I was thinking while reading your post that your discussions always are strong in "power" to use Sayers' trinitarian analogy. Poets and Socrates put ideas and images and questions out there and leave openings for a response from the "lively soul" and that is how you operate too. It does not seem "unscientific" per se but more like giving a framework and letting others fill in the details -- more of a maieutic way of bringing things to life (you know, like Socrates saying he was a midwife of the mind). I suppose you do it because your intuition jumps to the heart of the issue and you aren't so interested in tracing out all the steps -- but so much the better, I think it is a gift : ).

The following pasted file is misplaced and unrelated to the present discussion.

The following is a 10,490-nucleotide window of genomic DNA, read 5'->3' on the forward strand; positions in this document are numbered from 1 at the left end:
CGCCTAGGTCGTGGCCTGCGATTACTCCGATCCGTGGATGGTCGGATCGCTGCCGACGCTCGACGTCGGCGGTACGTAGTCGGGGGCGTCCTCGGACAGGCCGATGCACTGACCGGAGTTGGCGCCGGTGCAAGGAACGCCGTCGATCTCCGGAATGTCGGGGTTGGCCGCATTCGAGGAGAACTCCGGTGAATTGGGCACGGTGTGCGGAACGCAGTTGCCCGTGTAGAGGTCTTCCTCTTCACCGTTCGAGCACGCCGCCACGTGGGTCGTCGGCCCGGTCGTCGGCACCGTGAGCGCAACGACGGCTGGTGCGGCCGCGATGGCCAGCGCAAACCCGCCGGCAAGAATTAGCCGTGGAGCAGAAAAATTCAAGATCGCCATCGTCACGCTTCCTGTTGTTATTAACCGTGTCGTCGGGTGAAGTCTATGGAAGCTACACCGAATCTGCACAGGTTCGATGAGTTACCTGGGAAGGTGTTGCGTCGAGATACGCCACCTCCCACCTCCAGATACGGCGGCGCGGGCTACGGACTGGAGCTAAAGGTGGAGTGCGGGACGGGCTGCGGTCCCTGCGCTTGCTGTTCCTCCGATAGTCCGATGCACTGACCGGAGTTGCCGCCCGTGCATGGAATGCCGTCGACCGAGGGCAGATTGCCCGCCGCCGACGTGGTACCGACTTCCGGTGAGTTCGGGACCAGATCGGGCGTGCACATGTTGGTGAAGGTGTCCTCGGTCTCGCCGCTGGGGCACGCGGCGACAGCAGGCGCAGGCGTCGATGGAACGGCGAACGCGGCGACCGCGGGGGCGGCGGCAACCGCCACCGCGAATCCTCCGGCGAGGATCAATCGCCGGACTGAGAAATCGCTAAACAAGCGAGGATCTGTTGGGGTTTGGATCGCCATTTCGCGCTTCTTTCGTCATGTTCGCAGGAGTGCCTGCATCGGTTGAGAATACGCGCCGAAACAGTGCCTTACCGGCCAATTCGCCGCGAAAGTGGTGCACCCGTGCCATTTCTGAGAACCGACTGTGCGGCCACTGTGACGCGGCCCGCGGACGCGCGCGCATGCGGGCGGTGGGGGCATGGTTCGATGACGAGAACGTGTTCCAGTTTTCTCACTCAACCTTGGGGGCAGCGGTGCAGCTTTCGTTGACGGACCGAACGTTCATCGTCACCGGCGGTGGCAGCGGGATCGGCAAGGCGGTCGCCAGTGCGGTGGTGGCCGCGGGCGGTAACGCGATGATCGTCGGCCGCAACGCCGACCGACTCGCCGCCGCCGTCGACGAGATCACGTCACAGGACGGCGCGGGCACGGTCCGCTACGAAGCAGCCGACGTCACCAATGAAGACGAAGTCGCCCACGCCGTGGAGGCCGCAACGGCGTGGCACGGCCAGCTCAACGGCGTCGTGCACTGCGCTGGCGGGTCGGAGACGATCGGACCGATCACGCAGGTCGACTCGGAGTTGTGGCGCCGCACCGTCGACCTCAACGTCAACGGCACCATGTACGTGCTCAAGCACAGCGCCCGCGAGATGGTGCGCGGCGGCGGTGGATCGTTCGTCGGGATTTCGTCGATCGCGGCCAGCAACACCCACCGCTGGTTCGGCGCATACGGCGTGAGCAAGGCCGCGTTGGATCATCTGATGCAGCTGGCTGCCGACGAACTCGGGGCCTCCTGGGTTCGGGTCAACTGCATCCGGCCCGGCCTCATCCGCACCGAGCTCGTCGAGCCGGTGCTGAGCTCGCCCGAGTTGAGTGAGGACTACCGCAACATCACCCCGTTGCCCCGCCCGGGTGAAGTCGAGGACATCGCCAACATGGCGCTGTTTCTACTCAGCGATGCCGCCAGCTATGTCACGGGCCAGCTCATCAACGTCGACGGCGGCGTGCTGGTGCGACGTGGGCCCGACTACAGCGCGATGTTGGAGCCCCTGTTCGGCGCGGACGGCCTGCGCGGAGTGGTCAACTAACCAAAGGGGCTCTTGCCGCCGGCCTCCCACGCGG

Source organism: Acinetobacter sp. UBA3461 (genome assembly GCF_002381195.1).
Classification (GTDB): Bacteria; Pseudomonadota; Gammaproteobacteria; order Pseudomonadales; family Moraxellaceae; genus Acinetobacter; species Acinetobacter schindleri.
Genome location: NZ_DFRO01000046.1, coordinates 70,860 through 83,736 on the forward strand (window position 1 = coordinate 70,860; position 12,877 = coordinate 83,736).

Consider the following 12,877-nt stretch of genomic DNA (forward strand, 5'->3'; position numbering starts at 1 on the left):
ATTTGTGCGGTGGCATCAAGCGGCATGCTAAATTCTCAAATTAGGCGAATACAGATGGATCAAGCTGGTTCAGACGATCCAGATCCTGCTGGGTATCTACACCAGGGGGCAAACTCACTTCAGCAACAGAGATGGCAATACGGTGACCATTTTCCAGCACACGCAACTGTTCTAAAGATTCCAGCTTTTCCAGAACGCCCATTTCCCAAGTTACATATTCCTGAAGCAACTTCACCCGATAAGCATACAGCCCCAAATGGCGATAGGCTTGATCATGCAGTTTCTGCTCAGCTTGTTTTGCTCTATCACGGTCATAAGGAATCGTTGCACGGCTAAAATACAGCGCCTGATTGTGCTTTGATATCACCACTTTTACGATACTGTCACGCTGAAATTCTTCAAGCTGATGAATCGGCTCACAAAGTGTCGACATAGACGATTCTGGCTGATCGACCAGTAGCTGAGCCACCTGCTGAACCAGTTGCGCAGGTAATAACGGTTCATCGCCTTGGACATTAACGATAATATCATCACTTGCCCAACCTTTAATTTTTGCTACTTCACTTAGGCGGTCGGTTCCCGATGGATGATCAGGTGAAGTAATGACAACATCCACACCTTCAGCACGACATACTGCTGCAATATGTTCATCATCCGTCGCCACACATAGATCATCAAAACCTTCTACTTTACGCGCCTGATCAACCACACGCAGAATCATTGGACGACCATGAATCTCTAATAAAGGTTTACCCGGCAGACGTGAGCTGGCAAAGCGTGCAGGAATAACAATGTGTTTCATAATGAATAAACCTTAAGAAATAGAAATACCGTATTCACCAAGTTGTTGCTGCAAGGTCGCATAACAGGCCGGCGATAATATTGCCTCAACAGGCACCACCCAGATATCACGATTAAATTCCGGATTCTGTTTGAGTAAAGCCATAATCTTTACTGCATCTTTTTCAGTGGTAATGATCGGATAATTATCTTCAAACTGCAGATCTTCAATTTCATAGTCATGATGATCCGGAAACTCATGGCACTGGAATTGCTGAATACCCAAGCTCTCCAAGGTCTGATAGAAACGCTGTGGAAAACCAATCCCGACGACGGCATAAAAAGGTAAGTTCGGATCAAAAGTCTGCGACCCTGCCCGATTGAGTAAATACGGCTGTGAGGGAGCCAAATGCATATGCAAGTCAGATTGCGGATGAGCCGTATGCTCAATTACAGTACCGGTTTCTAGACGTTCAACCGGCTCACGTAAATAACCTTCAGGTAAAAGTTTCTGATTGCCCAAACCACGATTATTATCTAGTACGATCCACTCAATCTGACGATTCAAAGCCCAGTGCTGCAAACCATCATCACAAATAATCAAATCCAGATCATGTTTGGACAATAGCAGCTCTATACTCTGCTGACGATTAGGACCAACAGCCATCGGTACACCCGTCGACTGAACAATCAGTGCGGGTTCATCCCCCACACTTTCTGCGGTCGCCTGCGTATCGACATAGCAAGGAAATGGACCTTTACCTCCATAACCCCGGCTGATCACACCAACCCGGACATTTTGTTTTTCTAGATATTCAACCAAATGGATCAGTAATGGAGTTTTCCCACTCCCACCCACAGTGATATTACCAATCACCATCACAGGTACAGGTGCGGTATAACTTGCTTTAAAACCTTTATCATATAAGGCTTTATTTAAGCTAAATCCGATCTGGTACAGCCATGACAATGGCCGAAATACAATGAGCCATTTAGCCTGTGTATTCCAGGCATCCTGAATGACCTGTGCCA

2. Bummer, Willa. I thought I'd responded to this here, but I don't see a comment. I'll have to come back later!

    1. thanks, Cindy! I am enjoying discussing this book with you and others!

  3. Willa, your posts are a feast!

    I wonder if it *only* the existence of the Trinity that allows Scripture to say truly that "God is love." One cannot love in solitude, right?

    You also have me wondering what the harm would be of reintroducing subjectivity to science. Why is objectivity alone the only way to do science? It reminds me of journalism, in a way. Journalists often *believe* they are objective, but it is almost as if their subjectivity is so much *worse* because they deny it, do not see it for what it is.